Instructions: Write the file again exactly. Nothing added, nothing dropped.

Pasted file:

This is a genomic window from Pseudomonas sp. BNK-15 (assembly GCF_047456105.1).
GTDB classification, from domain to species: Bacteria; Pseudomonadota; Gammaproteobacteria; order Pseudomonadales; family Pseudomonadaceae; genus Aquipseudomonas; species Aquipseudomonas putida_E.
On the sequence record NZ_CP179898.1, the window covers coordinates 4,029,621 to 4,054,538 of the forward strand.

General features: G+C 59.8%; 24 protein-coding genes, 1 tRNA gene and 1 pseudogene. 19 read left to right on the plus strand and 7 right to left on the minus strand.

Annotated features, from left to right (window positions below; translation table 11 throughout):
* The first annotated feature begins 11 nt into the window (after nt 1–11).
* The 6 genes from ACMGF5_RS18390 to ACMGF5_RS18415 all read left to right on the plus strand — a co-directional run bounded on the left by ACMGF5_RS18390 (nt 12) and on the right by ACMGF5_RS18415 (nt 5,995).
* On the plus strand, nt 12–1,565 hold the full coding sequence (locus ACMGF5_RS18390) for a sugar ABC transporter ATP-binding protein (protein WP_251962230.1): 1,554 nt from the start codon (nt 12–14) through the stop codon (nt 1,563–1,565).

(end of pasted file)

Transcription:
This is a genomic window from Pseudomonas sp. BNK-15 (assembly GCF_047456105.1).
GTDB classification, from domain to species: Bacteria; Pseudomonadota; Gammaproteobacteria; order Pseudomonadales; family Pseudomonadaceae; genus Aquipseudomonas; species Aquipseudomonas putida_E.
On the sequence record NZ_CP179898.1, the window covers coordinates 4,029,621 to 4,054,538 of the forward strand.

General features: G+C 59.8%; 24 protein-coding genes, 1 tRNA gene and 1 pseudogene. 19 read left to right on the plus strand and 7 right to left on the minus strand.

Annotated features, from left to right (window positions below; translation table 11 throughout):
* The first annotated feature begins 11 nt into the window (after nt 1–11).
* The 6 genes from ACMGF5_RS18390 to ACMGF5_RS18415 all read left to right on the plus strand — a co-directional run bounded on the left by ACMGF5_RS18390 (nt 12) and on the right by ACMGF5_RS18415 (nt 5,995).
* On the plus strand, nt 12–1,565 hold the full coding sequence (locus ACMGF5_RS18390) for a sugar ABC transporter ATP-binding protein (protein WP_251962230.1): 1,554 nt from the start codon (nt 12–14) through the stop codon (nt 1,563–1,565).